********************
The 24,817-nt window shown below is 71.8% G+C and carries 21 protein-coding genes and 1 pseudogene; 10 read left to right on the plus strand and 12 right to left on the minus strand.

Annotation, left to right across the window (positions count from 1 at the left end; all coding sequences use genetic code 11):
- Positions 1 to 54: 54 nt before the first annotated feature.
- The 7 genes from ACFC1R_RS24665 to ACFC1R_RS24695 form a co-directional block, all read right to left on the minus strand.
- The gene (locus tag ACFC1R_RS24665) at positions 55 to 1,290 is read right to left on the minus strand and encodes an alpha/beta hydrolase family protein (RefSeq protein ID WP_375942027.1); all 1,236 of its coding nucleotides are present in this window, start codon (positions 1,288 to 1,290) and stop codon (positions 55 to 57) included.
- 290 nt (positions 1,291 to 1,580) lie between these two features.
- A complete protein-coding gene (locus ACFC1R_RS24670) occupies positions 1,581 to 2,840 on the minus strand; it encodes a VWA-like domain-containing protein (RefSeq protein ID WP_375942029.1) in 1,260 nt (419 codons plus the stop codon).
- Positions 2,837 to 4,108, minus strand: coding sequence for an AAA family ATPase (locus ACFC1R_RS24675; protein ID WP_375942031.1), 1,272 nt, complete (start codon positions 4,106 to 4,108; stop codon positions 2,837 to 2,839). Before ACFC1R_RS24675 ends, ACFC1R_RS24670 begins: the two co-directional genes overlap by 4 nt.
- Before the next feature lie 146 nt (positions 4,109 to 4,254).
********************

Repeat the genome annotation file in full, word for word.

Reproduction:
The 24,817-nt window shown below is 71.8% G+C and carries 21 protein-coding genes and 1 pseudogene; 10 read left to right on the plus strand and 12 right to left on the minus strand.

Annotation, left to right across the window (positions count from 1 at the left end; all coding sequences use genetic code 11):
- Positions 1 to 54: 54 nt before the first annotated feature.
- The 7 genes from ACFC1R_RS24665 to ACFC1R_RS24695 form a co-directional block, all read right to left on the minus strand.
- The gene (locus tag ACFC1R_RS24665) at positions 55 to 1,290 is read right to left on the minus strand and encodes an alpha/beta hydrolase family protein (RefSeq protein ID WP_375942027.1); all 1,236 of its coding nucleotides are present in this window, start codon (positions 1,288 to 1,290) and stop codon (positions 55 to 57) included.
- 290 nt (positions 1,291 to 1,580) lie between these two features.
- A complete protein-coding gene (locus ACFC1R_RS24670) occupies positions 1,581 to 2,840 on the minus strand; it encodes a VWA-like domain-containing protein (RefSeq protein ID WP_375942029.1) in 1,260 nt (419 codons plus the stop codon).
- Positions 2,837 to 4,108, minus strand: coding sequence for an AAA family ATPase (locus ACFC1R_RS24675; protein ID WP_375942031.1), 1,272 nt, complete (start codon positions 4,106 to 4,108; stop codon positions 2,837 to 2,839). Before ACFC1R_RS24675 ends, ACFC1R_RS24670 begins: the two co-directional genes overlap by 4 nt.
- Before the next feature lie 146 nt (positions 4,109 to 4,254).